Every now and then I am invited to do a special after hours event. Usually this is some kind of live preparation demonstration, the type I used to do regularly in LiveScience in our old museum (and will do again after our new building opens!). I really enjoy doing them. A few weeks ago I prepared astudy skin for 'Nacht van Ontdekkingen', an annual event devoted to art and science that takes place throughout the city of Leiden. I was not alone, as many Naturalis colleagues participated: giving lectures, quizes, showing visitors about the fossil history of the Netherlands, taking part in debates, etc. And we were just a small part of the many events that were going on, from light shows and a floating soprano in the canal to live music and even tai chi.
The theme of the evening was 'Time', which is the perfect theme around which to prepare a specimen for the collections! Whenever we add a newly prepared specimen to the collection (whether a bird, mammal, shell, or insect or any other type of specimen), we are essentially putting a timestamp in the collection. I prepared a common quail from the province of Utrecht found in June 2018. This bird is totally different than a quail from the fall, or a quail from Limburg, or a quail from Utrecht in 1918. Besides being different individuals, they are different sexes and ages, occuring in different areas and eating eating different types of seeds. Visitors to the collection who see the whole series can then make inferences as to how populations of quail (or mammals, or shells, or insects) change over time. Perhaps the specimens get bigger, or smaller, or change color, or start eating different food, or stop occurring in one province and move into another. Quail in the Netherlands fluctuate in population numbers, which is reflected in the collection. They nest in fields, are affected by the timing of hay harvesting as well as weather. If the farmer goes to harvest hay when the quail is sitting on eggs or has young, the birds are frequently killed. Also, in wet years many fewer young are produced. So some years quail populations are high, and some years low. You can see this reflected in the collection here at Naturalis.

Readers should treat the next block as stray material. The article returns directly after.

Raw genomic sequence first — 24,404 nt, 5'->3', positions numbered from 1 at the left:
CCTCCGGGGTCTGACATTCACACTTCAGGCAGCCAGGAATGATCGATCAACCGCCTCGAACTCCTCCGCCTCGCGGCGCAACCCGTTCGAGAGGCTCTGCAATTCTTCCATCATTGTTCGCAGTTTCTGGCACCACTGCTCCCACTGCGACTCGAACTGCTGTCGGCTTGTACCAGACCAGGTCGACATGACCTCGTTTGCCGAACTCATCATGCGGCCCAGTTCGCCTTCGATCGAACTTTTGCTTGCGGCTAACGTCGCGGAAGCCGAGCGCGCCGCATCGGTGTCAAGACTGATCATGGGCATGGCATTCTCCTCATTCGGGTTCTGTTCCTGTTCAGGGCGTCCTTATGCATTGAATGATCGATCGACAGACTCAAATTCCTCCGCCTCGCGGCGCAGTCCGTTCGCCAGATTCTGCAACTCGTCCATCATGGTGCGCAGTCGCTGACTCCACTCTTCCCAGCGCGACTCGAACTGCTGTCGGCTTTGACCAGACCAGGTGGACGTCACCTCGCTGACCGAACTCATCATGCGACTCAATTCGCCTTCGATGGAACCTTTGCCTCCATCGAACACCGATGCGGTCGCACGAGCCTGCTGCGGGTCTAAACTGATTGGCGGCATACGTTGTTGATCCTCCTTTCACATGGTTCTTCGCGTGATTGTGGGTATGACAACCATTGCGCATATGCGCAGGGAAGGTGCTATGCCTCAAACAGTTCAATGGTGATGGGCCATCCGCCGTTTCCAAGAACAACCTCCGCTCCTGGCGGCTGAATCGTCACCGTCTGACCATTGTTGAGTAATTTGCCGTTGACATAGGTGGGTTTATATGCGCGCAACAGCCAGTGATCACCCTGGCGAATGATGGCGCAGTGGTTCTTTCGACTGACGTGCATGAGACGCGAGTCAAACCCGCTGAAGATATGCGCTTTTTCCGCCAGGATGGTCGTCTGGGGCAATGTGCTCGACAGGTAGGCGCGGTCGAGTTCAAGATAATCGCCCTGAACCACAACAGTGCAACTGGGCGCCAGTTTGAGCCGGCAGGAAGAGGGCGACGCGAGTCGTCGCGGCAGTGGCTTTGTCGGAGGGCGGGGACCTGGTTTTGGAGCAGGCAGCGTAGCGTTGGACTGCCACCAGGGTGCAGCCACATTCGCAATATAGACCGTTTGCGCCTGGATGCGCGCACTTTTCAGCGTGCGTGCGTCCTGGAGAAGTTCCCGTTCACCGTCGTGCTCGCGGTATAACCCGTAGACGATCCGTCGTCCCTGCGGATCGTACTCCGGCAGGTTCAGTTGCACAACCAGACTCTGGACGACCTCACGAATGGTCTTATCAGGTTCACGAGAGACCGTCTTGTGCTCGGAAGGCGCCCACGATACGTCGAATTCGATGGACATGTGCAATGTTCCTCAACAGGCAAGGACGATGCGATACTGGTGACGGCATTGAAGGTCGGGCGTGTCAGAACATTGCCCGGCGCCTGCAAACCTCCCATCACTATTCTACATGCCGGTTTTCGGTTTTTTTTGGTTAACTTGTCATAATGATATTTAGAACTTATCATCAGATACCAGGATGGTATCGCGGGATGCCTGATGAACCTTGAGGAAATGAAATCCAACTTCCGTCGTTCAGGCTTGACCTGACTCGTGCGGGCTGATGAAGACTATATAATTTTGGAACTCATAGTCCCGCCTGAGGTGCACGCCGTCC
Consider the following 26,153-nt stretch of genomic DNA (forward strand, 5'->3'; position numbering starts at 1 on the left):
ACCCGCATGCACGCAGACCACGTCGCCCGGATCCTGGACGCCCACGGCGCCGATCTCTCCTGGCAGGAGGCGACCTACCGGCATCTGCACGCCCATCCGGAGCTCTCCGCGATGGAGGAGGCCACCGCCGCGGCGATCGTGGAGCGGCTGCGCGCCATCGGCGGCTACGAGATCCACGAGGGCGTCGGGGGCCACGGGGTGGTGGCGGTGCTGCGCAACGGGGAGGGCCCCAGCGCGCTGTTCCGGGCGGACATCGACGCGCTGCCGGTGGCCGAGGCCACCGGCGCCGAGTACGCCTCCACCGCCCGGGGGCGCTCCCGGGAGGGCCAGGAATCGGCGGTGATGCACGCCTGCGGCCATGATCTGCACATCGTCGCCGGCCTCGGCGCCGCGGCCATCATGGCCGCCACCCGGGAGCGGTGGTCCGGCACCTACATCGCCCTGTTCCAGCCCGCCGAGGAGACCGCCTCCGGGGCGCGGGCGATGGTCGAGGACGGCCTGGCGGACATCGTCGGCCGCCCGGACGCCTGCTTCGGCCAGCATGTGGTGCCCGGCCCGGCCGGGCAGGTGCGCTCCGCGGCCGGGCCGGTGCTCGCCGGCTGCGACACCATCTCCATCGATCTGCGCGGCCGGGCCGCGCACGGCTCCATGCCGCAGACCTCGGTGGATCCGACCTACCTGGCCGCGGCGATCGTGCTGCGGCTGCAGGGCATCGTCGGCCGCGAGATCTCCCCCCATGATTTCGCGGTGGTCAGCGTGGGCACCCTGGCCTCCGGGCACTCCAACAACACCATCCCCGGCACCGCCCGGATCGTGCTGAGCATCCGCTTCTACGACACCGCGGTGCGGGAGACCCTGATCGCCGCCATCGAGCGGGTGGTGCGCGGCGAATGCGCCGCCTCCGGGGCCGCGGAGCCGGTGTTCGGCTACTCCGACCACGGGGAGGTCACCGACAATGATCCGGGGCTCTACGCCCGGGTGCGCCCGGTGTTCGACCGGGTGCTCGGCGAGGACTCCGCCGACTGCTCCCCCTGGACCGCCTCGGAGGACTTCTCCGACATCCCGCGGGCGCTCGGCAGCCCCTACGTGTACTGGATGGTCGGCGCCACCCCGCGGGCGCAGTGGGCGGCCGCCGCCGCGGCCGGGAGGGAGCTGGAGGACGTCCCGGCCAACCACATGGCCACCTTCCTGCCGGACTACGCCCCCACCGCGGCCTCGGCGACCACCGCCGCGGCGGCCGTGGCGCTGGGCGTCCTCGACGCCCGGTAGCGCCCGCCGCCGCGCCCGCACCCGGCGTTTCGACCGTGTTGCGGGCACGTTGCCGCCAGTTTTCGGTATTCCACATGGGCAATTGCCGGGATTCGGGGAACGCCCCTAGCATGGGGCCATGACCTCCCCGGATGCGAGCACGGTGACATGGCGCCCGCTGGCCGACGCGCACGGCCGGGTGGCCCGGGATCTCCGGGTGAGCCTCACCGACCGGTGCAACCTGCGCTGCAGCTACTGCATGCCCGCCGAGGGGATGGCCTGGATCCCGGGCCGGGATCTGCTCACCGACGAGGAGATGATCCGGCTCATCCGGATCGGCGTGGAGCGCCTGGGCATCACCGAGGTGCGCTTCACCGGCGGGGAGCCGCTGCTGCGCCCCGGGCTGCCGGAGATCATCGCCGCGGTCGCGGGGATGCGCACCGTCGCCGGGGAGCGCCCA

The quail I prepared had been found dead in the garden of a home near Utrecht. The homeowner had donated it to Naturalis. I selected this bird from the freezer primarily because of the size; though songbirds are my favorite, the tiny size makes it a bit difficult for visitors to see what I am doing. But the quail had so much going on; it was the perfect pick to do in front of the public. This quail was a female and had three almost fully developed eggs in her oviduct, and I could see scars on the ovary that indicated that 4 eggs were already laid. This means she would have produced a clutch of at least 7 eggs! Surprisingly, the bird also had new feathers growing (molting) in a few places on the body. Molting requires a lot of energy, as does producing young, so in most birds these two events do not occur simultaneously. In addition I checked the stomach which had a few seeds in it, but also quite a few stomach stones. These small stones are eaten ( especially by seed eating birds like quail) in order to help them grind up food in their stomach. Finally, I tried to discern how the bird died. It had a lot of trauma on it, but it was not the same kind as being hit by a car or a window, which always is in the head. This bird had a few holes in the skin, which indicates a cat kill. Pet cats kill millions of birds every year.
There were so many people who came by to learn about quails, the importance of collections, and bird biology that I was not able to finish the study skin that night. But on Monday in the laboratory I got it done! After it dries and then is disinfected it will be the 579th Common Quail on our collection. Best of all, next year when our new building opens I will be able to work in front of the public much more frequently. I cannot wait!
Written by Becky Desjardins,
Taxidermist, Naturalis Biodiversity Center